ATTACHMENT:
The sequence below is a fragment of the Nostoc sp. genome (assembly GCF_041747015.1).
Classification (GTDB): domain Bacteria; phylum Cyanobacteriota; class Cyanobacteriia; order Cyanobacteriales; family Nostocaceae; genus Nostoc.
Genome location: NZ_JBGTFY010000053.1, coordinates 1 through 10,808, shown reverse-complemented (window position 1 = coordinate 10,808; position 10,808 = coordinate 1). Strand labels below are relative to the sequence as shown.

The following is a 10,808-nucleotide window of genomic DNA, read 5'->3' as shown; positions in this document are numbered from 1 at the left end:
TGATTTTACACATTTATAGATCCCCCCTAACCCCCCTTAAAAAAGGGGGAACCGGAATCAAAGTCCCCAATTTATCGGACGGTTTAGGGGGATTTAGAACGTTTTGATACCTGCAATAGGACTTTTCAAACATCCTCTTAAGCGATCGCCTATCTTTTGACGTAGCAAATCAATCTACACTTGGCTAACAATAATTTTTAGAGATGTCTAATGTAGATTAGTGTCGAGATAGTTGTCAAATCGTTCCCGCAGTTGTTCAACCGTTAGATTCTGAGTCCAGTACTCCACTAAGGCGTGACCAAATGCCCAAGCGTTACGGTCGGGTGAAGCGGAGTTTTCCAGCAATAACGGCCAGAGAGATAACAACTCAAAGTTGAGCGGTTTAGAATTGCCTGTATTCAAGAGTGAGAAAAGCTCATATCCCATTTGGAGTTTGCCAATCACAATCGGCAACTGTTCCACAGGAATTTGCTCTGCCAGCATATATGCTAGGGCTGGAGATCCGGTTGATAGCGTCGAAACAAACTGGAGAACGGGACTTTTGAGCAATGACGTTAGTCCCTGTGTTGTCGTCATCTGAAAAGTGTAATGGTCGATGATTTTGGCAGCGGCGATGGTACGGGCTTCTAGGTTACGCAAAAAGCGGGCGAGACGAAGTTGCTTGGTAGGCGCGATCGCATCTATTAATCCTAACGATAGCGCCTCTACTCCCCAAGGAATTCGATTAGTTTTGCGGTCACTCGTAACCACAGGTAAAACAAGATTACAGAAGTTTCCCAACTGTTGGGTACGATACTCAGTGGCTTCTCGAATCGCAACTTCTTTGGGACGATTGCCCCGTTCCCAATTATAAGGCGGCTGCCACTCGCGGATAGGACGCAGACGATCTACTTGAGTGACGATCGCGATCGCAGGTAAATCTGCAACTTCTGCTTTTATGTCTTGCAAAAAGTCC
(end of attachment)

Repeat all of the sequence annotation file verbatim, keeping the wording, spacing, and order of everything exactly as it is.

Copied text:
The sequence below is a fragment of the Nostoc sp. genome (assembly GCF_041747015.1).
Classification (GTDB): domain Bacteria; phylum Cyanobacteriota; class Cyanobacteriia; order Cyanobacteriales; family Nostocaceae; genus Nostoc.
Genome location: NZ_JBGTFY010000053.1, coordinates 1 through 10,808, shown reverse-complemented (window position 1 = coordinate 10,808; position 10,808 = coordinate 1). Strand labels below are relative to the sequence as shown.

The following is a 10,808-nucleotide window of genomic DNA, read 5'->3' as shown; positions in this document are numbered from 1 at the left end:
TGATTTTACACATTTATAGATCCCCCCTAACCCCCCTTAAAAAAGGGGGAACCGGAATCAAAGTCCCCAATTTATCGGACGGTTTAGGGGGATTTAGAACGTTTTGATACCTGCAATAGGACTTTTCAAACATCCTCTTAAGCGATCGCCTATCTTTTGACGTAGCAAATCAATCTACACTTGGCTAACAATAATTTTTAGAGATGTCTAATGTAGATTAGTGTCGAGATAGTTGTCAAATCGTTCCCGCAGTTGTTCAACCGTTAGATTCTGAGTCCAGTACTCCACTAAGGCGTGACCAAATGCCCAAGCGTTACGGTCGGGTGAAGCGGAGTTTTCCAGCAATAACGGCCAGAGAGATAACAACTCAAAGTTGAGCGGTTTAGAATTGCCTGTATTCAAGAGTGAGAAAAGCTCATATCCCATTTGGAGTTTGCCAATCACAATCGGCAACTGTTCCACAGGAATTTGCTCTGCCAGCATATATGCTAGGGCTGGAGATCCGGTTGATAGCGTCGAAACAAACTGGAGAACGGGACTTTTGAGCAATGACGTTAGTCCCTGTGTTGTCGTCATCTGAAAAGTGTAATGGTCGATGATTTTGGCAGCGGCGATGGTACGGGCTTCTAGGTTACGCAAAAAGCGGGCGAGACGAAGTTGCTTGGTAGGCGCGATCGCATCTATTAATCCTAACGATAGCGCCTCTACTCCCCAAGGAATTCGATTAGTTTTGCGGTCACTCGTAACCACAGGTAAAACAAGATTACAGAAGTTTCCCAACTGTTGGGTACGATACTCAGTGGCTTCTCGAATCGCAACTTCTTTGGGACGATTGCCCCGTTCCCAATTATAAGGCGGCTGCCACTCGCGGATAGGACGCAGACGATCTACTTGAGTGACGATCGCGATCGCAGGTAAATCTGCAACTTCTGCTTTTATGTCTTGCAAAAAGTCC